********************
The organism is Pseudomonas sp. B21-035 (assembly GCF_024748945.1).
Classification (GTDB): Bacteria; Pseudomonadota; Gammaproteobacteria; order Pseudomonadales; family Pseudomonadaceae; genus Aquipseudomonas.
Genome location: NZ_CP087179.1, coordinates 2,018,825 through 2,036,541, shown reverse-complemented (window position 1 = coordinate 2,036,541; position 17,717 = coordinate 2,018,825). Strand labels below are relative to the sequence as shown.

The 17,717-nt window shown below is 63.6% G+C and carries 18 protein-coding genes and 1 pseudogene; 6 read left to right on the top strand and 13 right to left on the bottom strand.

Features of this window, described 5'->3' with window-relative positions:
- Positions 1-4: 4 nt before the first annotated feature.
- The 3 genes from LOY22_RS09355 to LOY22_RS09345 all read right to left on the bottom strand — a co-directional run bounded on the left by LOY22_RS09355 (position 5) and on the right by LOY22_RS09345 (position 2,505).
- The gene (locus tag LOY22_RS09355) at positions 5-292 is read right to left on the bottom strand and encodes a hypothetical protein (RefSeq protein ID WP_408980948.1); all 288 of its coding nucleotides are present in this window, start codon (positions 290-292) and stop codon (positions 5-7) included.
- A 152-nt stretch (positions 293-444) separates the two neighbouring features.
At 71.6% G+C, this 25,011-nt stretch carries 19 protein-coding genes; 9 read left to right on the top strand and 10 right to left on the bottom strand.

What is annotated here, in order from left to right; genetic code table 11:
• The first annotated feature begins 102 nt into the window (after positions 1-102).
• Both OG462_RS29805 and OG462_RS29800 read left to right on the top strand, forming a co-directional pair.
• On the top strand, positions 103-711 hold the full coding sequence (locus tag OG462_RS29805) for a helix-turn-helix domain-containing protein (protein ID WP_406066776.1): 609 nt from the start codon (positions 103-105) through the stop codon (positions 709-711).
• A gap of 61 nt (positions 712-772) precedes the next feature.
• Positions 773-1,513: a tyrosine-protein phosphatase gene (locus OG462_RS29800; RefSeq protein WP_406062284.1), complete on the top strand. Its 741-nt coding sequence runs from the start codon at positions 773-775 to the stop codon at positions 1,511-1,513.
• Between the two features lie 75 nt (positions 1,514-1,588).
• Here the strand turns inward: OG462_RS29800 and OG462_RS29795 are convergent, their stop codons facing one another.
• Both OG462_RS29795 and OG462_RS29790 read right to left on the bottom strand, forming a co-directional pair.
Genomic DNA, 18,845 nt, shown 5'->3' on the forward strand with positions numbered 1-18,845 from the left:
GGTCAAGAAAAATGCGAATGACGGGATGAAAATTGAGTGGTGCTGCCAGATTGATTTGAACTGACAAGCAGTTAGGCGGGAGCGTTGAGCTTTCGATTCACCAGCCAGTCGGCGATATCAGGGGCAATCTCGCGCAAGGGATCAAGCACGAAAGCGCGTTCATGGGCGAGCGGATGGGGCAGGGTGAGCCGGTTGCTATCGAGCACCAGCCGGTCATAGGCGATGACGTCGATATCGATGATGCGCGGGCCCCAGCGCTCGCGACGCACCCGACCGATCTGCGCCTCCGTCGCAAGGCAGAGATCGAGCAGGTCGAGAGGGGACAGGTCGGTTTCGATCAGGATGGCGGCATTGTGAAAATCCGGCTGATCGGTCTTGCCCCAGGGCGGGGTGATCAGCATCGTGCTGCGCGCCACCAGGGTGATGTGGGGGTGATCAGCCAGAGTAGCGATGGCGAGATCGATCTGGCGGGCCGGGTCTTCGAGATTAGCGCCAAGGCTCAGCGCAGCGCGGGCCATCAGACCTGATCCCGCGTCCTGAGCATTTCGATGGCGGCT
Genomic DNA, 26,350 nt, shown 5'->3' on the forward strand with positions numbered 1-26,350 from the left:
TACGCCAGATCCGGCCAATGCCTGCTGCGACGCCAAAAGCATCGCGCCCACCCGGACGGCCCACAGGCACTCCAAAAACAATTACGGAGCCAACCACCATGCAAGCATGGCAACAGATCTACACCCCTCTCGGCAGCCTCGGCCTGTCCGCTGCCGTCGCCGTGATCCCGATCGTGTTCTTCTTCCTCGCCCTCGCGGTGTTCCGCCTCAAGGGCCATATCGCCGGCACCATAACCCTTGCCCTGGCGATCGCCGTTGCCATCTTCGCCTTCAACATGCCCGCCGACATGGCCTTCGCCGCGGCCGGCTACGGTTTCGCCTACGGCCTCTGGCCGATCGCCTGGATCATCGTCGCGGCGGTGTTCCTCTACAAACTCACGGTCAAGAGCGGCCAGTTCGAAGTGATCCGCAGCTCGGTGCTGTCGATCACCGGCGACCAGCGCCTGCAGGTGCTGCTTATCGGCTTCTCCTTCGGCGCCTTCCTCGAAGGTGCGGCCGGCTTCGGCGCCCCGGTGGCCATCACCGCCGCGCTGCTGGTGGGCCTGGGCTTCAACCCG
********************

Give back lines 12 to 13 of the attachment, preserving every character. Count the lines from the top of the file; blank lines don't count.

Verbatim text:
• The first annotated feature begins 102 nt into the window (after positions 1-102).
• Both OG462_RS29805 and OG462_RS29800 read left to right on the top strand, forming a co-directional pair.